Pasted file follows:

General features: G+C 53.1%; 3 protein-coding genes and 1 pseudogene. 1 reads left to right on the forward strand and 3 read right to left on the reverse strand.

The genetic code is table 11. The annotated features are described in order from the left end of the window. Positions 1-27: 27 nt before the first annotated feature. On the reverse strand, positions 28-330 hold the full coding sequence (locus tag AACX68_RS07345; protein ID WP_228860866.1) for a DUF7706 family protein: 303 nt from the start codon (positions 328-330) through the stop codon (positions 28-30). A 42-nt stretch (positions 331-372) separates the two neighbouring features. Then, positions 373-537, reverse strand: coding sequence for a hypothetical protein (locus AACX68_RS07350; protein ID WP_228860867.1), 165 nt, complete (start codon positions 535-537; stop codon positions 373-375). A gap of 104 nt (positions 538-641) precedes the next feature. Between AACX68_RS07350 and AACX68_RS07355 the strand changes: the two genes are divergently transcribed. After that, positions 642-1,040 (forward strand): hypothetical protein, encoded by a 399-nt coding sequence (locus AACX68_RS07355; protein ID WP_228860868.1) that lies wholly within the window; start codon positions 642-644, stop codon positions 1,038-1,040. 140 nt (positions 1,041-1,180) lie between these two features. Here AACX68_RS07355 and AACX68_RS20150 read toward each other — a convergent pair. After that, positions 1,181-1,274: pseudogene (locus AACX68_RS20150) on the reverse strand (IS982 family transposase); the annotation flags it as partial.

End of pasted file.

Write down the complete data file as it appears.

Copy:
General features: G+C 53.1%; 3 protein-coding genes and 1 pseudogene. 1 reads left to right on the forward strand and 3 read right to left on the reverse strand.

The genetic code is table 11. The annotated features are described in order from the left end of the window. Positions 1-27: 27 nt before the first annotated feature. On the reverse strand, positions 28-330 hold the full coding sequence (locus tag AACX68_RS07345; protein ID WP_228860866.1) for a DUF7706 family protein: 303 nt from the start codon (positions 328-330) through the stop codon (positions 28-30). A 42-nt stretch (positions 331-372) separates the two neighbouring features. Then, positions 373-537, reverse strand: coding sequence for a hypothetical protein (locus AACX68_RS07350; protein ID WP_228860867.1), 165 nt, complete (start codon positions 535-537; stop codon positions 373-375). A gap of 104 nt (positions 538-641) precedes the next feature. Between AACX68_RS07350 and AACX68_RS07355 the strand changes: the two genes are divergently transcribed. After that, positions 642-1,040 (forward strand): hypothetical protein, encoded by a 399-nt coding sequence (locus AACX68_RS07355; protein ID WP_228860868.1) that lies wholly within the window; start codon positions 642-644, stop codon positions 1,038-1,040. 140 nt (positions 1,041-1,180) lie between these two features. Here AACX68_RS07355 and AACX68_RS20150 read toward each other — a convergent pair. After that, positions 1,181-1,274: pseudogene (locus AACX68_RS20150) on the reverse strand (IS982 family transposase); the annotation flags it as partial.